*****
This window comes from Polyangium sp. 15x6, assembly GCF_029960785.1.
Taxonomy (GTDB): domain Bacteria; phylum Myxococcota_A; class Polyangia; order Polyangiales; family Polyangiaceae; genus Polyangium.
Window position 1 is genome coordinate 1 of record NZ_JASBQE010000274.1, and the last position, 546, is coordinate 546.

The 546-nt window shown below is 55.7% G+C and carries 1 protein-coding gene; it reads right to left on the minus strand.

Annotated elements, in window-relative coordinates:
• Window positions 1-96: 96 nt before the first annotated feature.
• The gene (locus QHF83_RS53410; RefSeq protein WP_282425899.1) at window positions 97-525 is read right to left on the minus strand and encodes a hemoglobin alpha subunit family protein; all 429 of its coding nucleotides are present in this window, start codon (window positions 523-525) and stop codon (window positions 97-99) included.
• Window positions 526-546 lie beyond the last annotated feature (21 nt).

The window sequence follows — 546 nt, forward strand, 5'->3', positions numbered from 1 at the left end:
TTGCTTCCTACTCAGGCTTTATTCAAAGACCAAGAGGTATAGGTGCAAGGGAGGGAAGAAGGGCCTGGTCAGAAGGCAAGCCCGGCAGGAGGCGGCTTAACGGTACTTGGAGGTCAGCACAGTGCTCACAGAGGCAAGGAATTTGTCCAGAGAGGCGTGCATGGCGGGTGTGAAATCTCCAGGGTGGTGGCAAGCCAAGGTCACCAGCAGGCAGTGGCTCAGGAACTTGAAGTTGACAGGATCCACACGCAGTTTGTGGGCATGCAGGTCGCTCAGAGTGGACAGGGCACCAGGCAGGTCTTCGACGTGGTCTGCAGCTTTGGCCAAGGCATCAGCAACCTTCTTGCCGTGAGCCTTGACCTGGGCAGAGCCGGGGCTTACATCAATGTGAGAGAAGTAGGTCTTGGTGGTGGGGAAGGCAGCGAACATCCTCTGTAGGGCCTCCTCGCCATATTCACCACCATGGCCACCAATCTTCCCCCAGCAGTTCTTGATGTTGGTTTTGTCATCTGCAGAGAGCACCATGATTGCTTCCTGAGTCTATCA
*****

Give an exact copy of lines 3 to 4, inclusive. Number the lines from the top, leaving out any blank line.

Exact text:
Window position 1 is genome coordinate 1 of record NZ_JASBQE010000274.1, and the last position, 546, is coordinate 546.

The 546-nt window shown below is 55.7% G+C and carries 1 protein-coding gene; it reads right to left on the minus strand.